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UT News

Rankings recognize The University of Texas at Austin as a best college value in relation to its quality

Numerous national rankings, including the 2006 survey of America’s Best Colleges by U.S. News & World Report magazine, the 2006 Fiske Guide to Colleges and the Princeton Review, have recognized UT Austin as one of the nation’s best values in terms of its cost, the quality of its academic programs and reputation, and its commitment to community and national service.

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The Princeton Review, a New York-based company known for its test preparation courses, education services and books, cited UT Austin as one of America’s Best Value Colleges in a list of colleges designated as one of the best overall bargains—based on cost and financial aid—among the most academically outstanding colleges in the nation.

The findings, released in the 2006 edition of The Best 361 Colleges, is part of a nationwide survey of about 110,000 college students asked to rate their schools on many topics, such as academics, administration and college life.

The Princeton Review survey also listed UT Austin 10th among 361 colleges and universities for the number of students packing the stadiums for sporting events. In other categories, UT Austin was 12th among the best college libraries, 13th among great college towns, 14th for the low number of hours students study each day, 15th for the best college newspaper, 15th for the best party school, 19th for the popularity of intramural and intercollegiate sports and 19th for beer consumption.

Washington Monthly, a District-based political magazine, ranks UT Austin 23rd among national universities on community and national service.

Their list uses the percentage of students in Army or Navy Reserve Officer Training Corps, the percentage of graduates in the Peace Corps, the percentage of federal work-study grants used for community service projects, the total amount of research spending, the number of doctorates granted in the hard sciences and, as a measure of social mobility, the percentage of students on Pell Grants, with a bonus for schools whose graduation rates are higher than expected for having so many low-income students.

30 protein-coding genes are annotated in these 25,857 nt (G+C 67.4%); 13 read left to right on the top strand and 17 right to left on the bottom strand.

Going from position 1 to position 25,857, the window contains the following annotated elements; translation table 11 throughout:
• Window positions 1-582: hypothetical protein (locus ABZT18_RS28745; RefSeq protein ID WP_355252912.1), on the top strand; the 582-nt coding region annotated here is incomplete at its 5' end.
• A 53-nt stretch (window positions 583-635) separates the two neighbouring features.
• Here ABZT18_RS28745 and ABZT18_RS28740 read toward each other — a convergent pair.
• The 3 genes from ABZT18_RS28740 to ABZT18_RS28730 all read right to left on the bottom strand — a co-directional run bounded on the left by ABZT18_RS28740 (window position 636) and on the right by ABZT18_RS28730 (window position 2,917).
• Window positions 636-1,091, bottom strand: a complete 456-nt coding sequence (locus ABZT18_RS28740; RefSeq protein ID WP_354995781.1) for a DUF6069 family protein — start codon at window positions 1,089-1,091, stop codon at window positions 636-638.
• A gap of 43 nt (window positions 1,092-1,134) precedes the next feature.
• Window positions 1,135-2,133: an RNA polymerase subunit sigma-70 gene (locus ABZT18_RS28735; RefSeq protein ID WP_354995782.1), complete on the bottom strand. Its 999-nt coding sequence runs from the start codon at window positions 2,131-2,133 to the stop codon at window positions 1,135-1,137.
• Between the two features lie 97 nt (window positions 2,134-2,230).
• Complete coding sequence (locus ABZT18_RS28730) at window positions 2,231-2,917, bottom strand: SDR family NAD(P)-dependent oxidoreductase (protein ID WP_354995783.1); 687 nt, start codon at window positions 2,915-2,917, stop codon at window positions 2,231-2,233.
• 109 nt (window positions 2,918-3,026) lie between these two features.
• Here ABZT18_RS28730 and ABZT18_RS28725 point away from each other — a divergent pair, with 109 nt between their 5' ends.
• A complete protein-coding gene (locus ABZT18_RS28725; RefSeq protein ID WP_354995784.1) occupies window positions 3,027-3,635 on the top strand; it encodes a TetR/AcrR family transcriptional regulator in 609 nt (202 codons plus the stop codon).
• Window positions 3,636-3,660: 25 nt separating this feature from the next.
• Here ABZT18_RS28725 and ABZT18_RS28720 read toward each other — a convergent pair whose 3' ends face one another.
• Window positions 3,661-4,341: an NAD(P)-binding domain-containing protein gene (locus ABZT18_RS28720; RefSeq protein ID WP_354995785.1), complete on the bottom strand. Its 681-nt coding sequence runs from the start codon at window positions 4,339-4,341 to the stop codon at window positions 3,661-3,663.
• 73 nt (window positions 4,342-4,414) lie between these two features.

“Other guides ask what colleges can do for you,” the magazine says in its issue coming out Aug. 29. “We ask what are colleges doing for the country.”

In the U.S. News list of the top national public universities, UT Austin ranked 17th among 162 institutions surveyed. The university was ranked 14th in this category in 2005. In the magazine’s survey of 248 American universities—public and private—The University of Texas at Austin ranked 52nd. The university tied for 46th in this category a year ago.

In the peer assessment category, a qualitative measure of academic excellence and national reputation based on the opinions of presidents, provosts and deans of admissions, the university ranked 25th among all national public and private universities.

Quantitative and qualitative measures are used to determine a university’s overall ranking. Among the magazine’s quantitative measures are graduation and retention rates, faculty resources, the percentage of classes under 20 students, the student-faculty ratio, an institution’s selectivity, its financial resources and alumni giving. Rankings of undergraduate programs such as business and engineering and specialty areas within those schools and colleges are determined by surveys of deans and senior faculty.

The university is highly ranked in the U.S. News survey of the best business and engineering undergraduate programs.

The McCombs School of Business ranked fifth, tied with Carnegie Mellon University, the University of North Carolina-Chapel Hill and New York University. McCombs was ranked sixth in last year’s survey. The McCombs’ accounting program ranked second in qualitative rankings of specialty areas, while its management information systems and marketing programs ranked third, and the finance program ranked fifth.

The College of Engineering undergraduate program ranked 11th in the nation. It was 10th a year ago. The civil engineering and environmental/environmental health specialty areas ranked fourth.

 In the magazine’s list of “Programs to Look For,” the university is recognized for its excellence in learning communities, in which students “typically take two or more linked courses as a group to get to know one another and their professors well.”

Updated August 23, 2005

For more information contact: Don Hale, 512-475-6869.